San Bernardino Museum Returns Nearly 1,300 Artifacts to Mexico

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San Bernardino Museum Returns Nearly 1,300 Artifacts to Mexico

One of the 1,294 pre-Columbian archaeological artifacts returned by the San Bernardino County Museum in Southern California to Mexico. (Courtesy of the San Bernardino County Museum)

Jill McLaughlin

Jill McLaughlin

10/11/2023

Updated: 12/30/2023

San Bernardino County Museum in Southern California has returned nearly 1,300 historic artifacts to Mexico that date back to before the 16th century.
The collection of various pre-Columbian items of common and ceremonial use includes jewelry, incense holders, lamps, sculptures, carved stoneware, ceramic masks, tools, and musical instruments obtained by the museum over the years.
In 2021, museum officials began the process of handing over the artifacts to the Instituto Nacional de Arqueologia e Historia (INAH), which is Mexico’s federal agency that oversees the country’s museum and archaeological sites.
San Bernardino County’s board of supervisors approved the transfer Feb. 14, 2017, as part of the museum’s goal of building trust and fellowship with community partners, museum spokeswoman Jenni McCormick told The Epoch Times.
A ceremony was held for the official exchange on Sept. 15, which coincided with Hispanic Heritage Month in the United States and Mexico’s commemoration of the historic 1810 Grito de Independencia, which marked the beginning of the country’s fight for independence.
“While matters of return can be difficult and weighty, in this case working with the Consulate of Mexico and INAH has been one of collaboration, support and trust; one that we look forward to nurturing,” said the museum’s Chief Deputy and Curator of Anthropology Tamara Serrao-Leiva in a statement.
One of the 1,294 pre-Columbian archaeological artifacts returned by the San Bernardino County Museum in Southern California to Mexico. (Courtesy of the San Bernardino County Museum)

One of the 1,294 pre-Columbian archaeological artifacts returned by the San Bernardino County Museum in Southern California to Mexico. (Courtesy of the San Bernardino County Museum)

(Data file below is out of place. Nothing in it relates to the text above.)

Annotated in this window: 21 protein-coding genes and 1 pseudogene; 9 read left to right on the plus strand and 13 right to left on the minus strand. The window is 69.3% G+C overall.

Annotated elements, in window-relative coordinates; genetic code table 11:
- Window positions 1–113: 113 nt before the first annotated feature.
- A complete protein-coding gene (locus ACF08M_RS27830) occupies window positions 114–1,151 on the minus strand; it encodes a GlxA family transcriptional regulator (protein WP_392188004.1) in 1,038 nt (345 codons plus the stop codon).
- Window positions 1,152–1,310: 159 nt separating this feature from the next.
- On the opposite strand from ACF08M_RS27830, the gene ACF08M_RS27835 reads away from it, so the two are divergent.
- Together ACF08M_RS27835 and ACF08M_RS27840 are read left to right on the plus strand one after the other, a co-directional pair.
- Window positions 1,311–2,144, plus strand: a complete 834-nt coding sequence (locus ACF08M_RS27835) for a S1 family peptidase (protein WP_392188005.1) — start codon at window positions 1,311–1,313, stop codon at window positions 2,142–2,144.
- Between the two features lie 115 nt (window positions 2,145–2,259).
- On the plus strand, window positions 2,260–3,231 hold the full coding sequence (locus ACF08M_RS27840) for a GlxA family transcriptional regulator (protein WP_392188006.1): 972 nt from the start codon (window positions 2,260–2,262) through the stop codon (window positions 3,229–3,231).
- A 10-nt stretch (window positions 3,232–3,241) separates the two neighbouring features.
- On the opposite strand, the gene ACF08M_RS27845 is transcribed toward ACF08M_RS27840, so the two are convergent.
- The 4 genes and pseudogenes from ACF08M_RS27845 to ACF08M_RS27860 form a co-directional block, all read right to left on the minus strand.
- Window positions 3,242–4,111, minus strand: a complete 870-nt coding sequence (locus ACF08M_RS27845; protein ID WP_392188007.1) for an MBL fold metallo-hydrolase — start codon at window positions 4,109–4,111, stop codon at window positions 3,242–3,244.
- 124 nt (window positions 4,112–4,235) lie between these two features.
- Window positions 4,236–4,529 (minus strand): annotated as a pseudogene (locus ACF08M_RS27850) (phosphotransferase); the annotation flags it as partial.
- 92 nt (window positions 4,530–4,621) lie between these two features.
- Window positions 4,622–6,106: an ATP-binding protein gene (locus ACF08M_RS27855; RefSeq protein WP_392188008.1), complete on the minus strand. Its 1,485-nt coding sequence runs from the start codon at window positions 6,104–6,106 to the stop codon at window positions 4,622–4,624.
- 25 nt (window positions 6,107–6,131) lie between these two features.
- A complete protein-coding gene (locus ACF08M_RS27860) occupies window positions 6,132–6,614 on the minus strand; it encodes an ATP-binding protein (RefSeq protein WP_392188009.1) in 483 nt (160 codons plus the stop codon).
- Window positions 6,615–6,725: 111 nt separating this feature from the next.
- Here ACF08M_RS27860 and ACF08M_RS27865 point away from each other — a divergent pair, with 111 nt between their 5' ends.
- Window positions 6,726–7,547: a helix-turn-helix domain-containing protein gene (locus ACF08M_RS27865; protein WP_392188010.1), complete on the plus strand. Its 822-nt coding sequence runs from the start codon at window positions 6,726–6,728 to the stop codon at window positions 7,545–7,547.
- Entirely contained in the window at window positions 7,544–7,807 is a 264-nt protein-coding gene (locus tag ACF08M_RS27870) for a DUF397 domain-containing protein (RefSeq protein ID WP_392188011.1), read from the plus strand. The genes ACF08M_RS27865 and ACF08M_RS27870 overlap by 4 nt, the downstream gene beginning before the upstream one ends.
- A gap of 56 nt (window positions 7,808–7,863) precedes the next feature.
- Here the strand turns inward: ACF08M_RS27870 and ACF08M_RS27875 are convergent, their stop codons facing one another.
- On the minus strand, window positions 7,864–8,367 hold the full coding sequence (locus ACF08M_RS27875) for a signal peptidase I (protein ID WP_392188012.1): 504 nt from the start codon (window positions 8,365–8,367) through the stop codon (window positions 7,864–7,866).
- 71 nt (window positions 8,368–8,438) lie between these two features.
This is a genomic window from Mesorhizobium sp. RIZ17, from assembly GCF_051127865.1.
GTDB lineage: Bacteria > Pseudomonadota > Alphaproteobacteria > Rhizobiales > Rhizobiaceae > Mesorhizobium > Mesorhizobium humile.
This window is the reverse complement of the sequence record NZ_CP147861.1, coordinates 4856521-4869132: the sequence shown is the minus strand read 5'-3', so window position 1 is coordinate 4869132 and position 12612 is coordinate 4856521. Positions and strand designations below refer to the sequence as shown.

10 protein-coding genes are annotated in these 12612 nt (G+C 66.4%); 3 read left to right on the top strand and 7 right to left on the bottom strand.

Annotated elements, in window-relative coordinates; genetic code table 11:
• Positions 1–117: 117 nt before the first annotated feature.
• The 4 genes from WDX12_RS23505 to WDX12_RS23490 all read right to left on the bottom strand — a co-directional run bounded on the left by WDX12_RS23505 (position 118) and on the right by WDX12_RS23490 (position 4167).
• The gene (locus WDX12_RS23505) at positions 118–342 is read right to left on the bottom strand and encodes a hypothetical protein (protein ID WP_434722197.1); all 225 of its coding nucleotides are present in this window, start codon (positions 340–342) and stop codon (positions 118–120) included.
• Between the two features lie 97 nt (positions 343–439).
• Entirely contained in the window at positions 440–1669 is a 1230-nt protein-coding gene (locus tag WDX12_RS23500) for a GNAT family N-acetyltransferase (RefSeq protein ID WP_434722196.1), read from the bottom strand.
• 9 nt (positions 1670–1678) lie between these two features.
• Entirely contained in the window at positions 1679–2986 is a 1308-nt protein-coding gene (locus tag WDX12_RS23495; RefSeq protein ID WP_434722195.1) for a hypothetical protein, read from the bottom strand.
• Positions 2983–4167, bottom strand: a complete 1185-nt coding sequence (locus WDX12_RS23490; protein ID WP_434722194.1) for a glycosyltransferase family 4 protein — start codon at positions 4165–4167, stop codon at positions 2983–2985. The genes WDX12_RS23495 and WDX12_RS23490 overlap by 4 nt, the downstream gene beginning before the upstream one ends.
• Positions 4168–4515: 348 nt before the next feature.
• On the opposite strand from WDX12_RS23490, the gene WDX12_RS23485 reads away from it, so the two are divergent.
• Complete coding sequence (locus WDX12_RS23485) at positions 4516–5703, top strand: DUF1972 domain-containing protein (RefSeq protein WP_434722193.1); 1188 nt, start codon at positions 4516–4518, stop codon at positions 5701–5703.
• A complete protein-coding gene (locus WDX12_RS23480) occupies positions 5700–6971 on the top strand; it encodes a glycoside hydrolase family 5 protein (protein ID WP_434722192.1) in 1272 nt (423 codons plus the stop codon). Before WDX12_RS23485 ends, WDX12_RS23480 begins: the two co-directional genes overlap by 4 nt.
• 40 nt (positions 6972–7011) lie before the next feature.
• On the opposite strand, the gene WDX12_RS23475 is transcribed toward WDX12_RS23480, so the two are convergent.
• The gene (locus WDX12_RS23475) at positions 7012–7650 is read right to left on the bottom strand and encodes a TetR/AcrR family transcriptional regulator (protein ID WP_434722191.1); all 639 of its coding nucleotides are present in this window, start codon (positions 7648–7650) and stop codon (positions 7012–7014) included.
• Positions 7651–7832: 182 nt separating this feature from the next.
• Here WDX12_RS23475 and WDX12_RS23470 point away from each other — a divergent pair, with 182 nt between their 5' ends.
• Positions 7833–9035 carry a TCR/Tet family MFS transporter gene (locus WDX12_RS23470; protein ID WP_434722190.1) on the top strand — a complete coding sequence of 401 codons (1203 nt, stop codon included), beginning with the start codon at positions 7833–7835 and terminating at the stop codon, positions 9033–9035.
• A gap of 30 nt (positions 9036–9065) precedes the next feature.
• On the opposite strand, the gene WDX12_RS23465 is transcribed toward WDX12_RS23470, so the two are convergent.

According to the office of the secretary of the interior of Mexico, the artifacts were received by Mexican Consul Itzel de León Villard, who commended San Bernardino County and museum authorities for following Mexico’s guidelines for the recovery of its cultural heritage.
“Actions such as these are part of Mexico’s efforts to combat the illicit trafficking of cultural property and to repatriate artifacts that are part of our national heritage and are abroad illegally,” the secretary’s office said in a press release Sept. 19.
Many of the artifacts were removed from Mexico before cultural heritage laws were in place, according to the museum. After the objects crossed over into California, many of the items were collected in private homes and then donated to the San Bernardino Museum, which has cared for them over the years.
“While many objects have been repatriated, the Government of Mexico allowed [the museum] to continue housing some Mesoamerican objects to tell a representative story that connects to a large portion of our community,” spokeswoman Ms. McCormick said.
Some of the 1,294 pre-Columbian archaeological artifacts returned by the San Bernardino County Museum in Southern California to Mexico. (Courtesy of the San Bernardino County Museum)

Some of the 1,294 pre-Columbian archaeological artifacts returned by the San Bernardino County Museum in Southern California to Mexico. (Courtesy of the San Bernardino County Museum)

Mesoamerica is a region in Central America that was once populated by native inhabitants, including Mayan and Aztec people, but is now comprised of northern Costa Rica, Nicaragua, Honduras, El Salvador, Guatemala, Belize, and central to southern Mexico.
The historic objects include traditional household incense holders, called incensarios, and ceremonial tomb sculptures, said Ms. Serrao-Leiva.
“These sculptures, sometimes made of ceramic and sometimes of stoneware, were carved in the image of various deities that represented that individual during their earth-side lifetime,” she told The Epoch Times.
Other items in the collection were for personal use, such as jade and shell pendants, abalone bracelets, and ceramic masks that were used in temple rituals, Ms. Serrao-Leiva added.
One of the 1,294 pre-Columbian archaeological artifacts returned by the San Bernardino County Museum in Southern California to Mexico. (Courtesy of the San Bernardino County Museum)

One of the 1,294 pre-Columbian archaeological artifacts returned by the San Bernardino County Museum in Southern California to Mexico. (Courtesy of the San Bernardino County Museum)

“One of the most exciting group of objects sent back were the ocarinas and flutes,” she said. Ocarinas are flute-like wind instruments.
“These musical instruments often bridged the gap between this life and the next, natural and supernatural, and were used both in ceremony and wartime communications,” she said.
The museum also returned stone tools, such as manos, which are stones used for grinding food by hand. They also sent back projectile points, which were used as weapons thrown by hand. Some of the projectiles were made of obsidian, according to Ms. Serrao-Leiva.
Jill McLaughlin

Jill McLaughlin

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Jill McLaughlin is an award-winning journalist covering politics, environment, and statewide issues. She has been a reporter and editor for newspapers in Oregon, Nevada, and New Mexico. Jill was born in Yosemite National Park and enjoys the majestic outdoors, traveling, golfing, and hiking.

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